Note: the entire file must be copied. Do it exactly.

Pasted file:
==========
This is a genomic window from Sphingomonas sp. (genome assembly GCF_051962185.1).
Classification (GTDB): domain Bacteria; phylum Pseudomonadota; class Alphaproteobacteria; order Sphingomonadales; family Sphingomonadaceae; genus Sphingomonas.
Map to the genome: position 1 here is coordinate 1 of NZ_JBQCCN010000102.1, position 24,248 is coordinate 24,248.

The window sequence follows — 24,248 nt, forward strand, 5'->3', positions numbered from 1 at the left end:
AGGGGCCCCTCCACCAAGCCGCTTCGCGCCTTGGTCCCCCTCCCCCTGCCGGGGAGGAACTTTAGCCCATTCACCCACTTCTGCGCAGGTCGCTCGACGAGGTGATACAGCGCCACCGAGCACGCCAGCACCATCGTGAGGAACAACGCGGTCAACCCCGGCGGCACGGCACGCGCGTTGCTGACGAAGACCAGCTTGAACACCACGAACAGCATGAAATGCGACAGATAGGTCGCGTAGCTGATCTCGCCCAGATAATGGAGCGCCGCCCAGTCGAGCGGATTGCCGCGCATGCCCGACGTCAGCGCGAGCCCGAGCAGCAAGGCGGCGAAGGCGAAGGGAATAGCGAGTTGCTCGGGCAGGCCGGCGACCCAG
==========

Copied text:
This is a genomic window from Sphingomonas sp. (genome assembly GCF_051962185.1).
Classification (GTDB): domain Bacteria; phylum Pseudomonadota; class Alphaproteobacteria; order Sphingomonadales; family Sphingomonadaceae; genus Sphingomonas.
Map to the genome: position 1 here is coordinate 1 of NZ_JBQCCN010000102.1, position 24,248 is coordinate 24,248.

The window sequence follows — 24,248 nt, forward strand, 5'->3', positions numbered from 1 at the left end:
AGGGGCCCCTCCACCAAGCCGCTTCGCGCCTTGGTCCCCCTCCCCCTGCCGGGGAGGAACTTTAGCCCATTCACCCACTTCTGCGCAGGTCGCTCGACGAGGTGATACAGCGCCACCGAGCACGCCAGCACCATCGTGAGGAACAACGCGGTCAACCCCGGCGGCACGGCACGCGCGTTGCTGACGAAGACCAGCTTGAACACCACGAACAGCATGAAATGCGACAGATAGGTCGCGTAGCTGATCTCGCCCAGATAATGGAGCGCCGCCCAGTCGAGCGGATTGCCGCGCATGCCCGACGTCAGCGCGAGCCCGAGCAGCAAGGCGGCGAAGGCGAAGGGAATAGCGAGTTGCTCGGGCAGGCCGGCGACCCAG